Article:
A few months ago, the Foo Fighters spoke with NME about their latest album, Concrete and Gold.

“Every time we start a record, Dave [Grohl] goes, ‘We need to get weird on this record,’” drummer Taylor Hawkins said. “Then we always kinda pull back a little and go, ‘Let’s just make a good rock n’ roll record.’ This is the weird record.”

It sure would be nice sometimes to hear albums the way that the people who make them do. A surprising cameo from Boyz II Men’s Shawn Stockman and the odd tempo shift and howled vocal aside, Concrete and Gold sounds more or less like any other Foo Fighters album.

That’s not a bad thing, mind you — the album’s 11 tracks are never less than listenable. It helps a lot that Grohl and company sound as tight and hard-rocking here as they do on The Colour and the Shape.

Problems only come up if you start digging for some greater context or meaning. Grohl has talked about a theme that runs throughout Concrete and Gold. What’s the theme, you ask? Apparently, something along the lines of, “It’s better to burn out than to fade away.” Not exactly a groundbreaking idea at this point in rock history.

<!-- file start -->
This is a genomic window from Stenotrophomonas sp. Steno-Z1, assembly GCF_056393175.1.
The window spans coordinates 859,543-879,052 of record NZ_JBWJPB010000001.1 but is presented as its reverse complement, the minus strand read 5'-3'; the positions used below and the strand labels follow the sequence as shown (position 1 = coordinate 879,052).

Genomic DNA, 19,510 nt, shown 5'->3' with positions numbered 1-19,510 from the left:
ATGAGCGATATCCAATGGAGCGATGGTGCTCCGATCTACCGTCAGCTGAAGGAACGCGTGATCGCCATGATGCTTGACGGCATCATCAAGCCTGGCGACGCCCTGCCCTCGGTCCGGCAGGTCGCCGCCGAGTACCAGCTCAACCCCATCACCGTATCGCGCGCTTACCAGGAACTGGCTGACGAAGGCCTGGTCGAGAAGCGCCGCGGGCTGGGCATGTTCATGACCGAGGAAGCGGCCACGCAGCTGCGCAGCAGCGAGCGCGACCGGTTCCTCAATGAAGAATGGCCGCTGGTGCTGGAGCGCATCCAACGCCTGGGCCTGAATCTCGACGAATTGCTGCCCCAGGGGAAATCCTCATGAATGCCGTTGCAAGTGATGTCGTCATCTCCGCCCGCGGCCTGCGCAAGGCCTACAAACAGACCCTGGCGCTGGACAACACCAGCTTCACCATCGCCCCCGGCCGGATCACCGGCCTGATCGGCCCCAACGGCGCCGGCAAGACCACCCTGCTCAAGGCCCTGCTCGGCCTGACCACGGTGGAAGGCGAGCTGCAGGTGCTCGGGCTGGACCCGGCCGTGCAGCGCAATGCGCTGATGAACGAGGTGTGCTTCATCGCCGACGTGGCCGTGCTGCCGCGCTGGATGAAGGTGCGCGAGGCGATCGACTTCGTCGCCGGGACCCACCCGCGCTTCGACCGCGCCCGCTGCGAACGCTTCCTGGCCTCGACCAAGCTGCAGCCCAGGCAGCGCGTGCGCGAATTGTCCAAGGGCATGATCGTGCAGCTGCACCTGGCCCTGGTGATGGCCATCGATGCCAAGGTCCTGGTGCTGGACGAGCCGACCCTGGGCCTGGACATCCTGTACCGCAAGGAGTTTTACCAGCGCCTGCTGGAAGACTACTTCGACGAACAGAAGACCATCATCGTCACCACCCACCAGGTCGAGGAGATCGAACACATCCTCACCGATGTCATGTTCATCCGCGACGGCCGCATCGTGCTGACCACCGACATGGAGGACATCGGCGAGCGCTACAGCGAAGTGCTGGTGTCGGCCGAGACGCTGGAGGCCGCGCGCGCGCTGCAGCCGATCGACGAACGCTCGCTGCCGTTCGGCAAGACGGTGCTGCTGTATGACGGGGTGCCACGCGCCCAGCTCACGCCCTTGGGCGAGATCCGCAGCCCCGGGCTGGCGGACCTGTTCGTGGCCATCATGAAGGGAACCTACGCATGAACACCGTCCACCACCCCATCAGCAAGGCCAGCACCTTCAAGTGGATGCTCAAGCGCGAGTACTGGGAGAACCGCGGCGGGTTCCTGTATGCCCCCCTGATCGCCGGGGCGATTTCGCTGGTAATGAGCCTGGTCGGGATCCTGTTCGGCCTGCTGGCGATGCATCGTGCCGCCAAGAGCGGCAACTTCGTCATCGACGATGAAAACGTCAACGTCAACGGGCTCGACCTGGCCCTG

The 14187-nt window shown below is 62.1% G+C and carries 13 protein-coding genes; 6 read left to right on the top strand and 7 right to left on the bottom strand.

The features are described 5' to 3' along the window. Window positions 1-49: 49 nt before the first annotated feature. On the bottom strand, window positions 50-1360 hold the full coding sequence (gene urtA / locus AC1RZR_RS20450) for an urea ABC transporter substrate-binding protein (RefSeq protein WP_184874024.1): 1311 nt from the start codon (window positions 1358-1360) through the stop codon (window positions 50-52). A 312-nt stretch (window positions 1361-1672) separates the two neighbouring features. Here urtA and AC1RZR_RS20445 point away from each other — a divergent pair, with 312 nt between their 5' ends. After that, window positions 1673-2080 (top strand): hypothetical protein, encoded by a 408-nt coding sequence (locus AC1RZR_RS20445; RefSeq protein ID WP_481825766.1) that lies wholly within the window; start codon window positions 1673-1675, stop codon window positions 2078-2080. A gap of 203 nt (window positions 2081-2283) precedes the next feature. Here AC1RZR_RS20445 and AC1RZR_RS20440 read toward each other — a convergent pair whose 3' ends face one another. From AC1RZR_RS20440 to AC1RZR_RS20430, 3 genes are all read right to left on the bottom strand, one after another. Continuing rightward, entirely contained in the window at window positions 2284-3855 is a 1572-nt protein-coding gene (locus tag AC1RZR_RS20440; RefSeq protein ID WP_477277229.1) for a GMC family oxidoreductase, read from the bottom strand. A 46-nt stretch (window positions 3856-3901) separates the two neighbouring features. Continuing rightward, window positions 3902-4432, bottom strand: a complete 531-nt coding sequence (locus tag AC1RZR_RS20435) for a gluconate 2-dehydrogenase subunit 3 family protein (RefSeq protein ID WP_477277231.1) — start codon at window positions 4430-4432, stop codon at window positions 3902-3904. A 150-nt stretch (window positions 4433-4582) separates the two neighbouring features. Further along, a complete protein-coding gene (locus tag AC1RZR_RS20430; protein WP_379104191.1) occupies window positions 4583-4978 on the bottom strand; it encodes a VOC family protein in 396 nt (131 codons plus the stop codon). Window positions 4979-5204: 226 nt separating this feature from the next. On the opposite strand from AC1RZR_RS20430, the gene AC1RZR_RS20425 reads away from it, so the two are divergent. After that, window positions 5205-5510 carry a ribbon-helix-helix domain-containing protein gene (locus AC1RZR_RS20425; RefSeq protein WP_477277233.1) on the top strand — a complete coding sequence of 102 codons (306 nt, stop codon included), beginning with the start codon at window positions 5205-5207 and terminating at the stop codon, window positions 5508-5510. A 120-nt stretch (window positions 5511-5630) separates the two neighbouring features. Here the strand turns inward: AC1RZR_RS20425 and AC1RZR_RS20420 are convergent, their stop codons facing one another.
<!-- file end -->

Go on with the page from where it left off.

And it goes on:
Generic lines like this sestet from “Run” don’t do much to liven up this shopworn sentiment: [LISTEN]

Perhaps these lines from the opening track “T-Shirt” could sum up Grohl’s ultimate ambitions: [LISTEN]

No shame in that. It’s like Clint Eastwood once said: “A man’s got to know his limitations.”